|Publisher:||George H. Doran Company|
Heirs Apparent is typical of Gibb's fiction in that it explores a problem taken from the headlines—in this case, Youth—and begins with scenes designed to worry the typical serious and concerned liberal reader. Young men at Oxford are wasting their time in drunken parties and stunts. Julian, the hero, is on his final warning, and decides to leave the University before being sent down. His (platonic) girl friend Audrey actually is sent down, for coming back to college late (and destroying a fellow-student’s property when clambering in at a window).
Breezily, Julian decides that he has had enough of education, and wants to dedicate himself to Literature (so he begins to write a verse drama). Gradually the events of the novel teach him that life is serious and earnest, and that enterprises begun in fun can end in pain.
—George Simmer's Blog [Suggest a different description.]
Author Bio for Gibbs, Philip
Sir Philip Armand Hamilton Gibbs (1 May 1877—10 March 1962) was an English journalist and prolific author of books who served as one of five official British reporters during the First World War.
A man of decidedly liberal views, Gibbs took an interest in popular movements of the time, including the suffragettes, publishing a book on the British women's suffrage movement in 1910. With tensions growing in Europe in the years immediately preceding 1914, Gibbs repeatedly expressed a belief that war could be avoided between the Entente and Central Powers. In the event, war broke out in August 1914 and Gibbs secured an early journalistic posting to the Western Front. It was not long before the War Office in London resolved to "manage" popular information about the war, partly by censorship of war reporting. Gibbs was denied permission to remain on the Western Front; he stubbornly refused to return but was duly arrested and sent home.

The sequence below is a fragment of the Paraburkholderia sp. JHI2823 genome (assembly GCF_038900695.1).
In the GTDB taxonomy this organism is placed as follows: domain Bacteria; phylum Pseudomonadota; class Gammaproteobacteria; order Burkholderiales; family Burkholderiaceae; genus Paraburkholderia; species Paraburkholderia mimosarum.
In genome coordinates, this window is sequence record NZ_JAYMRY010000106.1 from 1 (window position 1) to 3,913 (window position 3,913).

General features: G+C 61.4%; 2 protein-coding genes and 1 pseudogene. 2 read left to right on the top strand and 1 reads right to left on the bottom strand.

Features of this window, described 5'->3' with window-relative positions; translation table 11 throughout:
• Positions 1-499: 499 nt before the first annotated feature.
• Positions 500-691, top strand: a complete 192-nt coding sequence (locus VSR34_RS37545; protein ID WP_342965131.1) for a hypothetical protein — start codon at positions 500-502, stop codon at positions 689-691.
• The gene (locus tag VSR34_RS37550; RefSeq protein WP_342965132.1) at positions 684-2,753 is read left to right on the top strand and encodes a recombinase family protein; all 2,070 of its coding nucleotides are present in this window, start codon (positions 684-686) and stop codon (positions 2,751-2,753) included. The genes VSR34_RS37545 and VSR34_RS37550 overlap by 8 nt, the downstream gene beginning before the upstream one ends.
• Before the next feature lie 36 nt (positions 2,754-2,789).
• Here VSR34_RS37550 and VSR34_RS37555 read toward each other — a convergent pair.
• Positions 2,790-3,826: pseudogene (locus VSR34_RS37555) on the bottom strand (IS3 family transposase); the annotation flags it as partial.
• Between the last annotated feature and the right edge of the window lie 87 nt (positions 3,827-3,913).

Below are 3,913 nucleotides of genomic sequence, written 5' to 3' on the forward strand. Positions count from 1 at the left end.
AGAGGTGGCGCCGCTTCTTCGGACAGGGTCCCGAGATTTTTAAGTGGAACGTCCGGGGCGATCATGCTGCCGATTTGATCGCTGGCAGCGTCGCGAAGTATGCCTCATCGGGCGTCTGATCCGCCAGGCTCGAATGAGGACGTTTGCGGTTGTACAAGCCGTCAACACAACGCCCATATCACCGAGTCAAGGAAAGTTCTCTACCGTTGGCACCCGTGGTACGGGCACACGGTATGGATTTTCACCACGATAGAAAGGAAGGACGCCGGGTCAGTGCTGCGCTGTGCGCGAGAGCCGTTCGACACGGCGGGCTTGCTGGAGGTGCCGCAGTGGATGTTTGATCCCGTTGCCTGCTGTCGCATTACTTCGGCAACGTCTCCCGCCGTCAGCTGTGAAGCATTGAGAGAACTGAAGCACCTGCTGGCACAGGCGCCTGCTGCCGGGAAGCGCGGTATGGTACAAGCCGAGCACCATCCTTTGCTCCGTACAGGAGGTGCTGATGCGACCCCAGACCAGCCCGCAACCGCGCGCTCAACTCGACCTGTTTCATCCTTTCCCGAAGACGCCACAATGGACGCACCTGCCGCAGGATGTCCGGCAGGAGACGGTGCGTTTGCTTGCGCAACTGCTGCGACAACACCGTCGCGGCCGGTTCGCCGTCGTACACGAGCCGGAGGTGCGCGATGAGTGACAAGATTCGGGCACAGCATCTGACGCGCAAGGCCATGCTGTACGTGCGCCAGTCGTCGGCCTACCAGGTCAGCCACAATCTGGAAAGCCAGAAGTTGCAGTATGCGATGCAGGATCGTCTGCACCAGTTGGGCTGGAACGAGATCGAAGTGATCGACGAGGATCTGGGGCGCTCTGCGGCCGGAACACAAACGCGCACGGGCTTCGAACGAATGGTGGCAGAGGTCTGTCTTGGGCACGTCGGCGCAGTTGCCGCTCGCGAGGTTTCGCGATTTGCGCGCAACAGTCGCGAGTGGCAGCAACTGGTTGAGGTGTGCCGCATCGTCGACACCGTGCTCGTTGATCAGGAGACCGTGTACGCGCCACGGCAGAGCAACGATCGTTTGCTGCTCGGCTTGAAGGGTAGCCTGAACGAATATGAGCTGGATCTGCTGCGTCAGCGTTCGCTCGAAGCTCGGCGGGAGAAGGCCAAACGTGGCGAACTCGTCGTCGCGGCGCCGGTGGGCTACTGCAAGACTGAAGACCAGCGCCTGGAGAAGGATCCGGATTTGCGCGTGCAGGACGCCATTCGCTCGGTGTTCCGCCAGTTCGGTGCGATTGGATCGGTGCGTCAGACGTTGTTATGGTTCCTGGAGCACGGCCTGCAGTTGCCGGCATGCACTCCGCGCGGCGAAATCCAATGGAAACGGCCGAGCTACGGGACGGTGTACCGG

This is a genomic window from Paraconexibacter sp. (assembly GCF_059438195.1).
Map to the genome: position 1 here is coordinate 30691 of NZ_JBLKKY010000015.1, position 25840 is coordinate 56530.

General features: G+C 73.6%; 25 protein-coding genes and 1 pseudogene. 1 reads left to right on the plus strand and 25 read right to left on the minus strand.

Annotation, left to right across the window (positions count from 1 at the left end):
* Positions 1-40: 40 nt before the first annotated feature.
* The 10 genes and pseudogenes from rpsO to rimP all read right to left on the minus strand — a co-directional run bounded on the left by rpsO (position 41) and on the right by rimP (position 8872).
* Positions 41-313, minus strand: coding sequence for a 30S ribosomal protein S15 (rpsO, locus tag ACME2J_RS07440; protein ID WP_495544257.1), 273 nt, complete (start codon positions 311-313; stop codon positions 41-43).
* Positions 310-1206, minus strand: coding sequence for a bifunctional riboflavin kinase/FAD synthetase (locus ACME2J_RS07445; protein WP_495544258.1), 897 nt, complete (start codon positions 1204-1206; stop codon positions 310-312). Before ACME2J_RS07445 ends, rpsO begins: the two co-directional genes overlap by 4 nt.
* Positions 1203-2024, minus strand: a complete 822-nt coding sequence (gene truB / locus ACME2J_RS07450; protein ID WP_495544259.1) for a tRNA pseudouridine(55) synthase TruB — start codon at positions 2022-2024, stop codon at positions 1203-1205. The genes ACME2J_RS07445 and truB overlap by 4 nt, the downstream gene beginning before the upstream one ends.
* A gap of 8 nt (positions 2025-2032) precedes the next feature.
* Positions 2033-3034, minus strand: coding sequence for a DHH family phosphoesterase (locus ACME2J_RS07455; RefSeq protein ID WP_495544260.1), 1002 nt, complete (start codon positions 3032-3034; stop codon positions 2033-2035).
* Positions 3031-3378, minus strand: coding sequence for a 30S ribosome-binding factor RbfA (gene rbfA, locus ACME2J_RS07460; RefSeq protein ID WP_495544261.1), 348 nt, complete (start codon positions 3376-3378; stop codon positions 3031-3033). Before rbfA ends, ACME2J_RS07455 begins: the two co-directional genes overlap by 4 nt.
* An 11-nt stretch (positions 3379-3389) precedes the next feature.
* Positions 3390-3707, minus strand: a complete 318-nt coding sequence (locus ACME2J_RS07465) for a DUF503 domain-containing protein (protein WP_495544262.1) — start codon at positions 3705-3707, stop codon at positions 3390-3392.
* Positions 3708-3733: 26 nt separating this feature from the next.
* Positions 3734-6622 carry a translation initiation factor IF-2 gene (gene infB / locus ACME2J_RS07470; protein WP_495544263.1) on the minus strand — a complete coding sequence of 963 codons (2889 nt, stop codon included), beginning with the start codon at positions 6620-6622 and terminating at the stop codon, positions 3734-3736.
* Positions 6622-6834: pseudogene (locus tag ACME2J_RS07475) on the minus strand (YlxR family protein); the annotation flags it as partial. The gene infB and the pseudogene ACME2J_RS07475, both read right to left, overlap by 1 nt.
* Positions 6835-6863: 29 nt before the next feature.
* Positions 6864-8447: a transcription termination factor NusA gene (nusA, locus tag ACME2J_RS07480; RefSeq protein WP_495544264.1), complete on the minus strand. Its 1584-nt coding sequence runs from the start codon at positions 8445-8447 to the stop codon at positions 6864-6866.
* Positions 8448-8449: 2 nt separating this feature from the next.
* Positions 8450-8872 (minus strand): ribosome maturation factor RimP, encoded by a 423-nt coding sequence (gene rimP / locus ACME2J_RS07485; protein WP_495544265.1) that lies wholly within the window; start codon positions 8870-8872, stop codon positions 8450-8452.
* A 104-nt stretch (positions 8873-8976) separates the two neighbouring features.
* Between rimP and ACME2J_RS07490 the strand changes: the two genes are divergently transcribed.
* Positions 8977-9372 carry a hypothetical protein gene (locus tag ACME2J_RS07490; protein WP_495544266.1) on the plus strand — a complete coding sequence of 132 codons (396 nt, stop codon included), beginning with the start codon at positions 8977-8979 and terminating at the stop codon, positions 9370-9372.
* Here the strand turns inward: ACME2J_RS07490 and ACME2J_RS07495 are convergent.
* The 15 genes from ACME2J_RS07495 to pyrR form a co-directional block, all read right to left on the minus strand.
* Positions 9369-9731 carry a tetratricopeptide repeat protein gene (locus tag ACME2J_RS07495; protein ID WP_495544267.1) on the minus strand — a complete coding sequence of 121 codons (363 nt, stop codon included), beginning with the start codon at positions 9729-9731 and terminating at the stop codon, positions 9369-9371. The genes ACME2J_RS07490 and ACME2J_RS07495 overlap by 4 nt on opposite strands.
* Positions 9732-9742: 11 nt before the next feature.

Gibbs was not long out of official favour, however. Along with four other men he was officially accredited as a war correspondent, his work appearing in the Daily Telegraph and Daily Chronicle. The price he had to pay for accreditation was to submit to effective censorship. He agreed, although unhappy with the arrangement. Gibbs' wartime output was prodigious. He produced a stream of newspaper articles and a series of books: The Soul of the War, The Battle of the Somme, From Bapaume to Passchendaele, and The Realities of War.
The outbreak of the Second World War in 1939 brought Gibbs a renewed appointment as a war correspondent, this time for the Daily Sketch. This proved a brief stint however and he spent part of the war employed by the Ministry of Information. After the war he continued to write about the effects of the war in Europe. He passed away in 1962.
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